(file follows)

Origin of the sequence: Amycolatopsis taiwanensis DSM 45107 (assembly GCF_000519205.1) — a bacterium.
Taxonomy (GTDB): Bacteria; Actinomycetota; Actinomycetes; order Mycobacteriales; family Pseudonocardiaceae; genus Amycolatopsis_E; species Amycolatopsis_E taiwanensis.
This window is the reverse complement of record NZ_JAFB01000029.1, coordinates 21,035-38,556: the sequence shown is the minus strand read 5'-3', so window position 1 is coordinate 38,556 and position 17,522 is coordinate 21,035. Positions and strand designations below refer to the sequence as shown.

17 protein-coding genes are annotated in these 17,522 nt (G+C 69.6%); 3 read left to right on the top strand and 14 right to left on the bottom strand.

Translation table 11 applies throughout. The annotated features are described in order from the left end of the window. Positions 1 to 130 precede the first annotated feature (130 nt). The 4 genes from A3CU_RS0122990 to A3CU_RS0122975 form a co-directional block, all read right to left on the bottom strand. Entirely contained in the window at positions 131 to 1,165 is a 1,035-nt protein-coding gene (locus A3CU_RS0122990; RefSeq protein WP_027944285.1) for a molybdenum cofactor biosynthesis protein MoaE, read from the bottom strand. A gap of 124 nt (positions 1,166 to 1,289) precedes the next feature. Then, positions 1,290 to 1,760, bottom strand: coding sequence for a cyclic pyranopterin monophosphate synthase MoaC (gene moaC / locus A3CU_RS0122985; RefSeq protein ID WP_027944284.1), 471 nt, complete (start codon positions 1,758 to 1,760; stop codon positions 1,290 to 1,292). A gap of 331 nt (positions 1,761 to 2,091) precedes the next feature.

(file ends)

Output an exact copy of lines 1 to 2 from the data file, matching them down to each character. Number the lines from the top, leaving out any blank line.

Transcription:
Origin of the sequence: Amycolatopsis taiwanensis DSM 45107 (assembly GCF_000519205.1) — a bacterium.
Taxonomy (GTDB): Bacteria; Actinomycetota; Actinomycetes; order Mycobacteriales; family Pseudonocardiaceae; genus Amycolatopsis_E; species Amycolatopsis_E taiwanensis.